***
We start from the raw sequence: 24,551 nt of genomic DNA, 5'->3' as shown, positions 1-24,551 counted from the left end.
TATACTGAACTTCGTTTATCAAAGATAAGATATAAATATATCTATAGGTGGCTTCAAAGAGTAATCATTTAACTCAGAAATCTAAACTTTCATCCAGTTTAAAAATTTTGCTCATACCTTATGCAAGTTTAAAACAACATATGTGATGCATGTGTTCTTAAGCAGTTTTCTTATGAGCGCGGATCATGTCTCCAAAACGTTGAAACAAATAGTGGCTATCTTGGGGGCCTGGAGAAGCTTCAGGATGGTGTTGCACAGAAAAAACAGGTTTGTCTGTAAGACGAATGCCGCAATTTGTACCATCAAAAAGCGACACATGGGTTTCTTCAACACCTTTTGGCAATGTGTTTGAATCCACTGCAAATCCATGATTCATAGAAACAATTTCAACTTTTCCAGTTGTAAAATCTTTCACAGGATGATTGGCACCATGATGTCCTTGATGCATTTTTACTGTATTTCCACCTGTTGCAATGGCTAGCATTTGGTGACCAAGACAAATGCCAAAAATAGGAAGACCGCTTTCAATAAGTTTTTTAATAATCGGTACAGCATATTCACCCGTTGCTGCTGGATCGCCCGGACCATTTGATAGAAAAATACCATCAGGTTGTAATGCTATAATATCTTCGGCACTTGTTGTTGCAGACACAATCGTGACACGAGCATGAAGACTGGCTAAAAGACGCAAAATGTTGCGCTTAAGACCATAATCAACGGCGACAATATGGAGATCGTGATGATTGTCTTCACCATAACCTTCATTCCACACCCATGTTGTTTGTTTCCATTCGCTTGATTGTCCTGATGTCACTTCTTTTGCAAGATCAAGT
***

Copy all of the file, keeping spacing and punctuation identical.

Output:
We start from the raw sequence: 24,551 nt of genomic DNA, 5'->3' as shown, positions 1-24,551 counted from the left end.
TATACTGAACTTCGTTTATCAAAGATAAGATATAAATATATCTATAGGTGGCTTCAAAGAGTAATCATTTAACTCAGAAATCTAAACTTTCATCCAGTTTAAAAATTTTGCTCATACCTTATGCAAGTTTAAAACAACATATGTGATGCATGTGTTCTTAAGCAGTTTTCTTATGAGCGCGGATCATGTCTCCAAAACGTTGAAACAAATAGTGGCTATCTTGGGGGCCTGGAGAAGCTTCAGGATGGTGTTGCACAGAAAAAACAGGTTTGTCTGTAAGACGAATGCCGCAATTTGTACCATCAAAAAGCGACACATGGGTTTCTTCAACACCTTTTGGCAATGTGTTTGAATCCACTGCAAATCCATGATTCATAGAAACAATTTCAACTTTTCCAGTTGTAAAATCTTTCACAGGATGATTGGCACCATGATGTCCTTGATGCATTTTTACTGTATTTCCACCTGTTGCAATGGCTAGCATTTGGTGACCAAGACAAATGCCAAAAATAGGAAGACCGCTTTCAATAAGTTTTTTAATAATCGGTACAGCATATTCACCCGTTGCTGCTGGATCGCCCGGACCATTTGATAGAAAAATACCATCAGGTTGTAATGCTATAATATCTTCGGCACTTGTTGTTGCAGACACAATCGTGACACGAGCATGAAGACTGGCTAAAAGACGCAAAATGTTGCGCTTAAGACCATAATCAACGGCGACAATATGGAGATCGTGATGATTGTCTTCACCATAACCTTCATTCCACACCCATGTTGTTTGTTTCCATTCGCTTGATTGTCCTGATGTCACTTCTTTTGCAAGATCAAGT